One of the best clinical books I ever read was Irvin Yalom’s “The Gift of Therapy.” If you haven’t read it, I recommend it as a gift for yourself this holiday season! In his book, he shares in 85 (very brief) chapters the wisdom only he could provide to this generation of therapists about how to relate to our clients. I recently started rereading it again, and I love how I gain new insights each time. Some of my favorite chapters are entitled “Therapist and Patient as Fellow Travelers” and “Empathy: Looking Out the Patient’s Window.” This book was given to me as a gift by my mentor when I left my first job, which makes it even more meaningful to me.
The Gifts We Give
In his book, “Play Therapy: The Art of the Relationship,” Garry Landreth talks about the qualities every play therapist needs:
- Personal courage
- Being non-judgemental
- Ability to be objective
- Being real
- Warmth and Caring
- Sensitive understanding
- Sense of Humor
I consider these the gifts we bring our clients each time we are with them. I am the first to say I have my days where I am lacking in one or more of these. But I know the impact these gifts make on my clients and so I try my best to not show up “empty handed.”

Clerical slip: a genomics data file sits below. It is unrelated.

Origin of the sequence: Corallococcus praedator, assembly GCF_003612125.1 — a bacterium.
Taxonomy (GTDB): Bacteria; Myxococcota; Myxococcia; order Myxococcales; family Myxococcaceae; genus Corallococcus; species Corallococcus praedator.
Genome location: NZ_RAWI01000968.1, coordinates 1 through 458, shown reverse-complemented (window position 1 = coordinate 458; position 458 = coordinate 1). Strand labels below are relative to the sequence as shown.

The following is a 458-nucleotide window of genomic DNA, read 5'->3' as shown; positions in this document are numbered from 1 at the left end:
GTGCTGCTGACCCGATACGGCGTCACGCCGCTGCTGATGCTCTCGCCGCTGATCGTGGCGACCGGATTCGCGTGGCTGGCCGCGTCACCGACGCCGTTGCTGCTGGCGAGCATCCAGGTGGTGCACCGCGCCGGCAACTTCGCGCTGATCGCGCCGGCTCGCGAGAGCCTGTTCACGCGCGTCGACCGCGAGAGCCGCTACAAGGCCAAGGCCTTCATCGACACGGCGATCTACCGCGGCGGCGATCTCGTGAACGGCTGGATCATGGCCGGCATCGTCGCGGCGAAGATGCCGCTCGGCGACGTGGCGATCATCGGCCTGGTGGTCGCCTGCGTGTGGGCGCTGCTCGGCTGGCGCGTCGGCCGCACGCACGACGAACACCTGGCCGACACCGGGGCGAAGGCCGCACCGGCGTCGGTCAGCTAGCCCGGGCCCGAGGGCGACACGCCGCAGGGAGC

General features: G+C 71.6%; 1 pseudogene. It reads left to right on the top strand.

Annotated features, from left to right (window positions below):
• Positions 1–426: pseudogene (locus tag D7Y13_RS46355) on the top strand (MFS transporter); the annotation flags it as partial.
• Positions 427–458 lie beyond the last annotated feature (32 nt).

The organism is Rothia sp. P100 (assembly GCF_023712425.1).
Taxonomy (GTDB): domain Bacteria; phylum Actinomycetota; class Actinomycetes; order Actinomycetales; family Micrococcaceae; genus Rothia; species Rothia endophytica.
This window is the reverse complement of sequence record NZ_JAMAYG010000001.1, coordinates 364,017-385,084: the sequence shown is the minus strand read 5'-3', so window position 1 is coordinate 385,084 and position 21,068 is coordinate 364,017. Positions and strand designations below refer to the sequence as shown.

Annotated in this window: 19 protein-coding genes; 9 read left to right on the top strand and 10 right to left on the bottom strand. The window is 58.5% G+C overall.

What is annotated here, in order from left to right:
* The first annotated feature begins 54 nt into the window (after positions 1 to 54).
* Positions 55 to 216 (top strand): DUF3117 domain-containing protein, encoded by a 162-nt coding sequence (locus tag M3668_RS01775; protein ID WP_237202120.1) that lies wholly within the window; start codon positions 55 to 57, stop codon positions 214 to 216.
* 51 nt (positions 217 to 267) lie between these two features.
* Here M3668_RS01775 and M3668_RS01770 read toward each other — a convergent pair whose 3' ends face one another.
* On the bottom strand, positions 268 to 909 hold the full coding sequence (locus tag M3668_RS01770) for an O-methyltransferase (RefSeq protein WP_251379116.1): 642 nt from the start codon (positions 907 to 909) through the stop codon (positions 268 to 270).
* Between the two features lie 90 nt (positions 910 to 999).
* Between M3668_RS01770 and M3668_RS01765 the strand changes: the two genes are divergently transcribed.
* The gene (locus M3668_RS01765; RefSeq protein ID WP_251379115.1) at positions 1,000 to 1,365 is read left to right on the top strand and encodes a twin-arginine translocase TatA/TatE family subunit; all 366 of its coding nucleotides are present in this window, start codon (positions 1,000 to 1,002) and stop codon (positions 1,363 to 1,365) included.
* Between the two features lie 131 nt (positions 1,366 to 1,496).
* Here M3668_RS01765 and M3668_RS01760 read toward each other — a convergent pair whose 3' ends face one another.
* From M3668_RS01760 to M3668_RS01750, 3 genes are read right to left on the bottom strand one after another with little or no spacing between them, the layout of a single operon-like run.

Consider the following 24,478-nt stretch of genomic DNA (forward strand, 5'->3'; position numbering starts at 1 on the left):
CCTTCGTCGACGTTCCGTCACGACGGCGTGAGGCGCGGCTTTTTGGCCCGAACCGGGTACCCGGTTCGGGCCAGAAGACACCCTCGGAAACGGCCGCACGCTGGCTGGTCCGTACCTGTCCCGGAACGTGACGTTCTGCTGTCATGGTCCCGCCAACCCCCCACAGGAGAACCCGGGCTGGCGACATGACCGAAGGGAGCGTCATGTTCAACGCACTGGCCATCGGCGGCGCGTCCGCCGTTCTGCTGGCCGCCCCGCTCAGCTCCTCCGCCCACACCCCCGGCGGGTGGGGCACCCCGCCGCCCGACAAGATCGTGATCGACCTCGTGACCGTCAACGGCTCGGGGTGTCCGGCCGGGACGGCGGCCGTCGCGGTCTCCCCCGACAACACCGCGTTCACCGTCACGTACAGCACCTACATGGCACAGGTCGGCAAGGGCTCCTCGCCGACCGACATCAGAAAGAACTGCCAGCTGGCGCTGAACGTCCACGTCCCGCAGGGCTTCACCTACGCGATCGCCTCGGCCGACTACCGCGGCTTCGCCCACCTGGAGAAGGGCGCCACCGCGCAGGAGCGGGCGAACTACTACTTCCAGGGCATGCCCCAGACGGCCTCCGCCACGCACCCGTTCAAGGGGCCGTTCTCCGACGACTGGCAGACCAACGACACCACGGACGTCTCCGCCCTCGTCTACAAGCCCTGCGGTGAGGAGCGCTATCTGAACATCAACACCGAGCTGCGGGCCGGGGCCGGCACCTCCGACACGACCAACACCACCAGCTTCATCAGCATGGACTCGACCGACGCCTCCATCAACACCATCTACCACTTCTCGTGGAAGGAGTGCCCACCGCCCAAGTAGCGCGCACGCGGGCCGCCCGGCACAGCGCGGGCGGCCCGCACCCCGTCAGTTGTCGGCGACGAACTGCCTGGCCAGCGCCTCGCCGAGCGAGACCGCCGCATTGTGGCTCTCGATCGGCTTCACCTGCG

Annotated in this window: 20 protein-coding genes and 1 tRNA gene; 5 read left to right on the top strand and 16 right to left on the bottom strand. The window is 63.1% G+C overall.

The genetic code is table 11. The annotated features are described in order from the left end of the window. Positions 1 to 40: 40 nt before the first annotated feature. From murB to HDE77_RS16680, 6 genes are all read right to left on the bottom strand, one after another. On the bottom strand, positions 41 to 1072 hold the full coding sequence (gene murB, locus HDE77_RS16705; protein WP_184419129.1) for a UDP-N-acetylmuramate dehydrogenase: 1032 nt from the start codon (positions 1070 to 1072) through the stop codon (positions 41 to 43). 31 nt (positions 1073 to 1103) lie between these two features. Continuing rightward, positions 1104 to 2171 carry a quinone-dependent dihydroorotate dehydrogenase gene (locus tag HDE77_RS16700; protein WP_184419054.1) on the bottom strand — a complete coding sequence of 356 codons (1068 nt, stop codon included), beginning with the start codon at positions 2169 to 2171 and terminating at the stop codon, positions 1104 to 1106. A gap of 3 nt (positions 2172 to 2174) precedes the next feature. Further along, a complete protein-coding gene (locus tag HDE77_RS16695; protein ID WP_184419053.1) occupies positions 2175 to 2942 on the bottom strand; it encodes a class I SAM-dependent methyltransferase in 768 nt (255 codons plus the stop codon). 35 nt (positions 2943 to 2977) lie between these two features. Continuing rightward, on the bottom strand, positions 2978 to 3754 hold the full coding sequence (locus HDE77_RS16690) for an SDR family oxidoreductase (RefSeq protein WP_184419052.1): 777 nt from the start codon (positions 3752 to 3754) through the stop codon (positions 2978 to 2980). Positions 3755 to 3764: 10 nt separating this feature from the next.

The Gifts We Receive
The relationship we build with our clients allows them to feel safe to share with us in return. Let’s be honest. The gifts our clients give us don’t always feel great. They are not easy for us to accept or to hold for our clients. But all of these are gifts just the same:
- A child trusting us with feelings of anger, sadness or shame.
- A child reenacting through play a trauma they experienced, too horrific for us to imagine.
- A child crawling into your lap for security when they hear sirens outside your office.
- A parent revealing her insecurities and fears that what she’s doing will never be enough for her child.
Even though it comes with the job, these gifts can leave us feeling loaded down, exhausted and at times overwhelmed. That’s why I don’t want to forget some of the feel-good gifts clients give us as well:
- A child who comes into your office, lets out a big sigh and declares this is her “favorite place.”
- A child who no longer needs to act out and get in trouble in order to get his needs met.
- A child who is able to face a new situation with excitement instead of fear.
- A parent who is thankful that her child is graduating from school and that you helped her get there.
Just recently, while doing my holiday shopping, I ran into the parent of a child client I haven’t seen for several years. Mom greeted me warmly and shared how her child is now in college and doing very well. What an unexpected gift! As we exchanged Merry Christmases and walked away, I knew this was a gift I would always treasure.
Landreth, G. L. (2012). Play therapy: The art of the relationship (3rd Ed.). New York: Taylor & Francis Group.
Yalom, I. D. (2002). The gift of therapy: An open letter to a new generation of therapists and their patients. New York: HarperCollins.